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Edgeworthia - Growing Guide
Edgeworthia - Growing Information
We generally think of edgeworthia as tender conservatory or greenhouse plants but this need not be the case in milder areas and sheltered locations.
Edgeworthia chrysantha is normally deciduous. It originates from China and the Himalayas and grows, as a small rounded shrub, to about 4 or 5ft in height (occasionally more in a heated glasshouse). Edgeworthias have supple, bendy and papery bark with dark green obovate leaves.
The yellow flowers appear in terminal clusters with us in January or February and have an attractive scent which fills the air. If grown outside these early flowers can be subjected to some frost damage. A fleece covering helps on cold nights.
If grown outside they need to grow against a warm wall but in milder areas they make attractive features in borders or in a well sheltered woodland glade with full sun or dappled shade.
If grown in pots in the greenhouse they need plenty of water during the growing season but need to be kept on the dry side over winter until the flowers appear.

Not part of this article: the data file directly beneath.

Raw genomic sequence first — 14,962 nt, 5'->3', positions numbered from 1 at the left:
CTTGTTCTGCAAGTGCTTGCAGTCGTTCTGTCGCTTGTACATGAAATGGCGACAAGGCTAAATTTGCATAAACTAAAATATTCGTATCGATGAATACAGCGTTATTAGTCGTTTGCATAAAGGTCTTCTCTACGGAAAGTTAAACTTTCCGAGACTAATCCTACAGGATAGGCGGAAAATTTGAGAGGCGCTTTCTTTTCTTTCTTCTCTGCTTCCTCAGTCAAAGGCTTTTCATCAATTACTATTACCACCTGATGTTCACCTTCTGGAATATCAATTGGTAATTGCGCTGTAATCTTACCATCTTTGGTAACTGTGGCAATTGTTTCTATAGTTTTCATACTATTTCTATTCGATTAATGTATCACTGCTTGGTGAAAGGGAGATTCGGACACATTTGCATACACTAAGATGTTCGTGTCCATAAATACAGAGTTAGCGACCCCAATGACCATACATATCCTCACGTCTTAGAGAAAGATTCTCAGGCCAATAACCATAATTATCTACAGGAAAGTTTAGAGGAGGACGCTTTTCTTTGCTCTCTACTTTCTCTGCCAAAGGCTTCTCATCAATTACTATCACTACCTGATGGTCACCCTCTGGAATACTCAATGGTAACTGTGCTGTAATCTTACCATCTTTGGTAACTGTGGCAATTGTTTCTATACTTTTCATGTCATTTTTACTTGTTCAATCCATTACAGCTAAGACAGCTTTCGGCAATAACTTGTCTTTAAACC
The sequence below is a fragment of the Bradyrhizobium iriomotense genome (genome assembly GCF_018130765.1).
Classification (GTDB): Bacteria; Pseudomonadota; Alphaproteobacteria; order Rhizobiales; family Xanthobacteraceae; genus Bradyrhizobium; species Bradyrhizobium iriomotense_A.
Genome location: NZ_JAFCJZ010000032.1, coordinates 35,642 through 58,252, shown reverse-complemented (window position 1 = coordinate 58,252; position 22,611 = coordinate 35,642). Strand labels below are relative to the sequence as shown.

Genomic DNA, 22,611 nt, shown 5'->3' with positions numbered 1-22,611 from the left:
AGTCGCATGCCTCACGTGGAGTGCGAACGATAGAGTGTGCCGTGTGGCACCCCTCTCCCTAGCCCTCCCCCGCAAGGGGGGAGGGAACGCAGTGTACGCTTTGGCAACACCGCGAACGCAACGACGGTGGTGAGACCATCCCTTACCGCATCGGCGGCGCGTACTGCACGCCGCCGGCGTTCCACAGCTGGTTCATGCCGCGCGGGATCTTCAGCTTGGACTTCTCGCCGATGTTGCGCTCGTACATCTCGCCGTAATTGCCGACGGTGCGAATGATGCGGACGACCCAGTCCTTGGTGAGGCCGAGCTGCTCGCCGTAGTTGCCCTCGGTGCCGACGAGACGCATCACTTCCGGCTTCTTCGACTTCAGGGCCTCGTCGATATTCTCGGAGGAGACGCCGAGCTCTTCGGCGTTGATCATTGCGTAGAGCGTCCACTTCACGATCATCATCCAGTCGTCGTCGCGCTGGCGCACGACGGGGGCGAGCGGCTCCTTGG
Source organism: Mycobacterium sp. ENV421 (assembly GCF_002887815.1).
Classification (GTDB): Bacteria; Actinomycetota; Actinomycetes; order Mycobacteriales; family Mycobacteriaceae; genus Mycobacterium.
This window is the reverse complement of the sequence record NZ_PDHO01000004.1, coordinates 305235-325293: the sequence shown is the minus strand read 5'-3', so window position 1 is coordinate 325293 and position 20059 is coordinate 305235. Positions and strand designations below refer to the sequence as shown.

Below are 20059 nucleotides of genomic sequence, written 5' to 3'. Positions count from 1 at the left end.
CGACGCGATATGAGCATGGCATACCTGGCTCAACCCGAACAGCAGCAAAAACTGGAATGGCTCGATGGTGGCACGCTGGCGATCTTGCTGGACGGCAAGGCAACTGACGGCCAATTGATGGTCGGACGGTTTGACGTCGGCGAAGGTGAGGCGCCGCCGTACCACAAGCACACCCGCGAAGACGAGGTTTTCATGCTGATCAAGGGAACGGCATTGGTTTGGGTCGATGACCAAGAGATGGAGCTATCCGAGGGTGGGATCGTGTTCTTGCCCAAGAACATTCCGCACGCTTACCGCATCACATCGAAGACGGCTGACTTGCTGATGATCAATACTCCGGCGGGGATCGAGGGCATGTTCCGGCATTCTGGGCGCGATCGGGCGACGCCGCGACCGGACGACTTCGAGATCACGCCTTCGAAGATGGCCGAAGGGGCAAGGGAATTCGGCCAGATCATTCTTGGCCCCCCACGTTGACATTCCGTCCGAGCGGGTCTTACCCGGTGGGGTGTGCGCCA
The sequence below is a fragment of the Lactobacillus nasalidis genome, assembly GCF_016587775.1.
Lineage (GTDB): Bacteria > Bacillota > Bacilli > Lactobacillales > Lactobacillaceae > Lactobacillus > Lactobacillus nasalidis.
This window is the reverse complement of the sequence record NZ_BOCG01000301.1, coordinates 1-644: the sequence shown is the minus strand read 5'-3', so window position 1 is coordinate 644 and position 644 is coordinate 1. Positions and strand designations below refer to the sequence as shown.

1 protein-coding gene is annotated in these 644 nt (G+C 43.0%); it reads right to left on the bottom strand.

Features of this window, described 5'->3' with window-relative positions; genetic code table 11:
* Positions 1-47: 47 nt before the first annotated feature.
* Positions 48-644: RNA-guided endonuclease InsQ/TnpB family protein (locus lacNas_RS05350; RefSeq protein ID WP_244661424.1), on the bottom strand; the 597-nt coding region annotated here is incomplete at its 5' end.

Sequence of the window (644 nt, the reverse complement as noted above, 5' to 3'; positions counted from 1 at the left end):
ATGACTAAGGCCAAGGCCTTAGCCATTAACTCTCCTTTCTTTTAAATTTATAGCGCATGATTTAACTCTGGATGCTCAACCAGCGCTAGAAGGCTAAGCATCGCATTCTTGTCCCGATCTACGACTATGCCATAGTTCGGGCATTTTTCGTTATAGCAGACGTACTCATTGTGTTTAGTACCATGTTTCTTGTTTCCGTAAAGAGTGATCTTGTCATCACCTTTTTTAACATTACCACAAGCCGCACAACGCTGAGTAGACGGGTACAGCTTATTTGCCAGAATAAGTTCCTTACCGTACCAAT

As greenhouse plants we have problems which need monitoring with both white fly and red spider mites on the leaves. It pays to move the plants outside if they become infested.
While most edgeworthias have yellow flowers there are others with a hint of orange and one which we offer from time to time called E. ‘Red Dragon’ which is as its name implies.
You will probably lose your edgeworthia if planted outside in a cold winter even in Cornwall. Hedging your bets with a large container which comes in for the winter is probably the most sensible approach.